PBJ: Alright, so peanut butter isn’t really healthy. It has tons of sugar and oils, both things most Americans get too much of. However, my little one isn’t overweight. Peanut butter is a cold protein I know she will eat. We never eat it at home, and she tends to prefer her sandwich without jelly. I can handle sending peanut butter on whole wheat a couple times a month. Almost any fruit or veggie goes well with PBJ, so sides for this option are easy.

Cheese and Crackers: Move over lunchables! It is not too difficult to break a couple slices of your child’s favorite type of cheese into quarters, layer them between wax paper, and put them into a baggie near a cold pack (or skip the cold-pack). Place a tall stack of crackers of your choice into a small rigid container so they won’t be crumbs by lunch-time. Add some celery sticks and fruit, or a mini salad, and this isn’t a bad option!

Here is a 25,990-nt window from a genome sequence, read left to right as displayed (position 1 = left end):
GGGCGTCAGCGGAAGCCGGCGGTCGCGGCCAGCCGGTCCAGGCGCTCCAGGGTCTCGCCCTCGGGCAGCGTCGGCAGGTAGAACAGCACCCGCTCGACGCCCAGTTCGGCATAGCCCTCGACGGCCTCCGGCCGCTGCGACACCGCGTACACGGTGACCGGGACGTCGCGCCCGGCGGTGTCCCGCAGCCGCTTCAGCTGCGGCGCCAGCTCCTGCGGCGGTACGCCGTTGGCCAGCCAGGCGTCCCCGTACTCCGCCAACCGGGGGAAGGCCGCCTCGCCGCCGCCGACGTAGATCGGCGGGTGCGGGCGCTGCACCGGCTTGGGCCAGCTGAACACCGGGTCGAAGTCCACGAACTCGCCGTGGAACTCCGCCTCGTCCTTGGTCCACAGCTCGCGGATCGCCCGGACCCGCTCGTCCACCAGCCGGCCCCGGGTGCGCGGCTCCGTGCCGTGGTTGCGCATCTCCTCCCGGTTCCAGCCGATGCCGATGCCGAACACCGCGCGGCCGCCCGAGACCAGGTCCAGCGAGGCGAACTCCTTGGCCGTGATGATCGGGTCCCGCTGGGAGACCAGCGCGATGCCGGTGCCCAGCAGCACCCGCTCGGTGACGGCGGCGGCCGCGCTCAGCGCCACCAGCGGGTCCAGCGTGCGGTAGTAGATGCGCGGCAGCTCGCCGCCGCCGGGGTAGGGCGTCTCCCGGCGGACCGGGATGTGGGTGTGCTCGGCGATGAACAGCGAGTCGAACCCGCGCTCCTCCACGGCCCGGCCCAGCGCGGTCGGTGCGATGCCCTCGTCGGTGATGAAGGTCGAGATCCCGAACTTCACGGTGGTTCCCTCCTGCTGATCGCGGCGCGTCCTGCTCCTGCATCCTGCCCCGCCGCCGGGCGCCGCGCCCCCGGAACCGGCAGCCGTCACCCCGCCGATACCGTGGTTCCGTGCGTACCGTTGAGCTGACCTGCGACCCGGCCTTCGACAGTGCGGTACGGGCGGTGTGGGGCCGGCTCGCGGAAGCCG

Soup: This is such a versatile option, it seems unfair to only give it one entry! You can heat up some soup during breakfast, put it into a kid-friendly thermos, and provide a piping-hot lunch for your little one. Combine chicken noodle soup with apple slices and red pepper, or send a hearty lentil stew with whole-grain crackers, a cheese stick, and some grapes. Be sure to test the thermos for leak-proofness and heat retention before sending it!

Fish: My little one really likes fish. Every so often I’ll bread some fish filets with crushed crackers and fry them. It is hard to get leftovers, since Little Miss will eat two filets on her own, but occasionally some survives. This is one of the few leftovers that are good cold, and I know my child will eat it!